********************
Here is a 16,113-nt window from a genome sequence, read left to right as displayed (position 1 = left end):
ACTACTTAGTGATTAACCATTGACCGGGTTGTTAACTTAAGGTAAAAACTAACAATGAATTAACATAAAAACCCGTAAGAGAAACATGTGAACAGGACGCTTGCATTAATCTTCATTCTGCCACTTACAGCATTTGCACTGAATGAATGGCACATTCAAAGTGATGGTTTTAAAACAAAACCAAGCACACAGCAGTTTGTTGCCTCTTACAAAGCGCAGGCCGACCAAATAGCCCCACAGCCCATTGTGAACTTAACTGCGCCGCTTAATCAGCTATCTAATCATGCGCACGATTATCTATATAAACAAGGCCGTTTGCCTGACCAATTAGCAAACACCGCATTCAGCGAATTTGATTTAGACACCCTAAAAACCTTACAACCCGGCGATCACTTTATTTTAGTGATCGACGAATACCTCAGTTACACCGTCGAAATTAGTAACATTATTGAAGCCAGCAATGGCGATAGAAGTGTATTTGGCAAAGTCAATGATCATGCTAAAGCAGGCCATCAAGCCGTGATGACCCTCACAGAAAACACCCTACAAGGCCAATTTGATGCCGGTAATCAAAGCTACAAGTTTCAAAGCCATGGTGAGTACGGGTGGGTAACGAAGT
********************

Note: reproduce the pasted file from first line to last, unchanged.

Here is a 16,113-nt window from a genome sequence, read left to right as displayed (position 1 = left end):
ACTACTTAGTGATTAACCATTGACCGGGTTGTTAACTTAAGGTAAAAACTAACAATGAATTAACATAAAAACCCGTAAGAGAAACATGTGAACAGGACGCTTGCATTAATCTTCATTCTGCCACTTACAGCATTTGCACTGAATGAATGGCACATTCAAAGTGATGGTTTTAAAACAAAACCAAGCACACAGCAGTTTGTTGCCTCTTACAAAGCGCAGGCCGACCAAATAGCCCCACAGCCCATTGTGAACTTAACTGCGCCGCTTAATCAGCTATCTAATCATGCGCACGATTATCTATATAAACAAGGCCGTTTGCCTGACCAATTAGCAAACACCGCATTCAGCGAATTTGATTTAGACACCCTAAAAACCTTACAACCCGGCGATCACTTTATTTTAGTGATCGACGAATACCTCAGTTACACCGTCGAAATTAGTAACATTATTGAAGCCAGCAATGGCGATAGAAGTGTATTTGGCAAAGTCAATGATCATGCTAAAGCAGGCCATCAAGCCGTGATGACCCTCACAGAAAACACCCTACAAGGCCAATTTGATGCCGGTAATCAAAGCTACAAGTTTCAAAGCCATGGTGAGTACGGGTGGGTAACGAAGT